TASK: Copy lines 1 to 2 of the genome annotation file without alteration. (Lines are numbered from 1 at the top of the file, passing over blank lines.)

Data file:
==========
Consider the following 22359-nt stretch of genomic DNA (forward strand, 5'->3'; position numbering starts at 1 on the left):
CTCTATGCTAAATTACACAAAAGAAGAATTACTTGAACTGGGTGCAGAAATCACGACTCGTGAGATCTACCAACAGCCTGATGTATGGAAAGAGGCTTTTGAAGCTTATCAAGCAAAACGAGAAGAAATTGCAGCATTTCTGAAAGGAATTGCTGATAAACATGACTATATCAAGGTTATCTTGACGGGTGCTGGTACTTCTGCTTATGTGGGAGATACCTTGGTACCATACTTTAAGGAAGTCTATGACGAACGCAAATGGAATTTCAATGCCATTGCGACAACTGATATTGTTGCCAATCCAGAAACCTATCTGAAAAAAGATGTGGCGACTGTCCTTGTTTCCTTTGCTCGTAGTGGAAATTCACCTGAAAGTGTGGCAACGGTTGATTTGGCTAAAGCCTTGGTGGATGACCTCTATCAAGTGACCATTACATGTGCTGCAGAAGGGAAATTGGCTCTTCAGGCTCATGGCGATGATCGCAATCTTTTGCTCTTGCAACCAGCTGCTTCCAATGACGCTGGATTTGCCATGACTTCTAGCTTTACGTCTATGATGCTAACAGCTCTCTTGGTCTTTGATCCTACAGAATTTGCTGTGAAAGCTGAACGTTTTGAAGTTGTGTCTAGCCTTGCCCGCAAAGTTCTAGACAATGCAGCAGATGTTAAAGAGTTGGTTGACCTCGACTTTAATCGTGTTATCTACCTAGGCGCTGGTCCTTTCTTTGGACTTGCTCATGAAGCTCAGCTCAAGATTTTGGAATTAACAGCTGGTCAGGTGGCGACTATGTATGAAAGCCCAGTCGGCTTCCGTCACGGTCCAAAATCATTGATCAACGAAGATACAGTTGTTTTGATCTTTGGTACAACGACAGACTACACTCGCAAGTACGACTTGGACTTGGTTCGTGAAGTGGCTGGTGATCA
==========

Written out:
Consider the following 22359-nt stretch of genomic DNA (forward strand, 5'->3'; position numbering starts at 1 on the left):
CTCTATGCTAAATTACACAAAAGAAGAATTACTTGAACTGGGTGCAGAAATCACGACTCGTGAGATCTACCAACAGCCTGATGTATGGAAAGAGGCTTTTGAAGCTTATCAAGCAAAACGAGAAGAAATTGCAGCATTTCTGAAAGGAATTGCTGATAAACATGACTATATCAAGGTTATCTTGACGGGTGCTGGTACTTCTGCTTATGTGGGAGATACCTTGGTACCATACTTTAAGGAAGTCTATGACGAACGCAAATGGAATTTCAATGCCATTGCGACAACTGATATTGTTGCCAATCCAGAAACCTATCTGAAAAAAGATGTGGCGACTGTCCTTGTTTCCTTTGCTCGTAGTGGAAATTCACCTGAAAGTGTGGCAACGGTTGATTTGGCTAAAGCCTTGGTGGATGACCTCTATCAAGTGACCATTACATGTGCTGCAGAAGGGAAATTGGCTCTTCAGGCTCATGGCGATGATCGCAATCTTTTGCTCTTGCAACCAGCTGCTTCCAATGACGCTGGATTTGCCATGACTTCTAGCTTTACGTCTATGATGCTAACAGCTCTCTTGGTCTTTGATCCTACAGAATTTGCTGTGAAAGCTGAACGTTTTGAAGTTGTGTCTAGCCTTGCCCGCAAAGTTCTAGACAATGCAGCAGATGTTAAAGAGTTGGTTGACCTCGACTTTAATCGTGTTATCTACCTAGGCGCTGGTCCTTTCTTTGGACTTGCTCATGAAGCTCAGCTCAAGATTTTGGAATTAACAGCTGGTCAGGTGGCGACTATGTATGAAAGCCCAGTCGGCTTCCGTCACGGTCCAAAATCATTGATCAACGAAGATACAGTTGTTTTGATCTTTGGTACAACGACAGACTACACTCGCAAGTACGACTTGGACTTGGTTCGTGAAGTGGCTGGTGATCA